Samsung Electronics earlier this month announced operating profit guidance for April-June that was far below most analysts' forecasts. The world's biggest smartphone maker is facing slowing market growth and intensifying competition.
The decision to return some of the bonus was partly a gesture to demonstrate that managers are taking responsibility for the earnings decline, and partly a way to show that management will work harder, the source told Reuters on Friday, declining to be identified due to the sensitivity of the matter.
Such gestures are not uncommon in South Korea's corporate world, where senior employees of listed companies have been known to take similar steps when performance dips.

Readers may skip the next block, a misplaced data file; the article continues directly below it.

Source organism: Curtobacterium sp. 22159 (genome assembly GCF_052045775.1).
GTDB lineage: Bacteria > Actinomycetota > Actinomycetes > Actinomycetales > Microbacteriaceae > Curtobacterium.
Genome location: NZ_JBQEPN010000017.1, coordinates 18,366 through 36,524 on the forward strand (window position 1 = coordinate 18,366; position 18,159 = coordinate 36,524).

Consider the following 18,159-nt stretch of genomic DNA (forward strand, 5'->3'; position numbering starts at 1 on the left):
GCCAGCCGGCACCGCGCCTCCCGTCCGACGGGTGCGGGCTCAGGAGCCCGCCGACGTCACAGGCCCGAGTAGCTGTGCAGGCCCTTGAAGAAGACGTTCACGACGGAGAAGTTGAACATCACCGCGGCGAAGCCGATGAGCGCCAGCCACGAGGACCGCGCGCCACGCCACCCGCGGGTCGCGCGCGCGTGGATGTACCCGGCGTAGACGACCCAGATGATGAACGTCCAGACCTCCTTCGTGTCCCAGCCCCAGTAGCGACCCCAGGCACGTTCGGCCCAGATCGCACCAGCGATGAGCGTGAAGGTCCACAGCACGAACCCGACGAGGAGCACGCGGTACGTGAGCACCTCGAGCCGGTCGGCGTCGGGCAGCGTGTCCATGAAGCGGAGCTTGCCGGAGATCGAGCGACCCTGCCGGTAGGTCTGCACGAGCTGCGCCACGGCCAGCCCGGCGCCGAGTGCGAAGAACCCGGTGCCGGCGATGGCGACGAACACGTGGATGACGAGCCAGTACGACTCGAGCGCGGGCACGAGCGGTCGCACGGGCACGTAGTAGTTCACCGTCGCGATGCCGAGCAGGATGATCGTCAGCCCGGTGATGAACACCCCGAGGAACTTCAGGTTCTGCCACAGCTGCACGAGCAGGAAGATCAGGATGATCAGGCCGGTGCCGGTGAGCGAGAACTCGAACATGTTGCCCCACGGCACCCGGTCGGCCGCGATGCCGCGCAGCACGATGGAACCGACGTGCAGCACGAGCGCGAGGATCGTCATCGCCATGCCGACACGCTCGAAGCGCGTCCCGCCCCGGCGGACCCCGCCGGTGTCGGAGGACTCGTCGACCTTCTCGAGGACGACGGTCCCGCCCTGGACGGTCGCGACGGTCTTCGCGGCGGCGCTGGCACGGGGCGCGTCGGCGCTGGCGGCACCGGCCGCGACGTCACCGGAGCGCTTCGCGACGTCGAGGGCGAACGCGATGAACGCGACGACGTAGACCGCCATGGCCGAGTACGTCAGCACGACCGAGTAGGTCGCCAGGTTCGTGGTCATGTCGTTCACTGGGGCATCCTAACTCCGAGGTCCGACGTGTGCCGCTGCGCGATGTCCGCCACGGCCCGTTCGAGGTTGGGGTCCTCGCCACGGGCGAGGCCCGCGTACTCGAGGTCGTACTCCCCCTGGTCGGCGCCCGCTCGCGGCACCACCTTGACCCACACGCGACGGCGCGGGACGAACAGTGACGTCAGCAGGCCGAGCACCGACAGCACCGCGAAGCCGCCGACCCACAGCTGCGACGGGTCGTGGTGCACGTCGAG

The source did not give further details, though local media reports estimated that the value of the returned bonuses would likely exceed $2.92m.
A Samsung Electronics spokesperson declined to comment.
Samsung's cash-cow smartphone business has been losing market share as Chinese rivals such as Xiaomi and Lenovo Group offer increasingly feature-rich phones at lower prices.
Meanwhile, a survey of 35 major global markets by researcher Counterpoint showed the flagship Galaxy S5 smartphone was outsold by Apple’s iPhone 5S in the month of May, suggesting that the device was not selling as well as hoped.
Samsung pointed to inventory build-up for its mid-to-low tier products as well as the strength of the South Korean won in its earnings guidance last week.
Samsung will disclose its full earnings for April-June on July 31.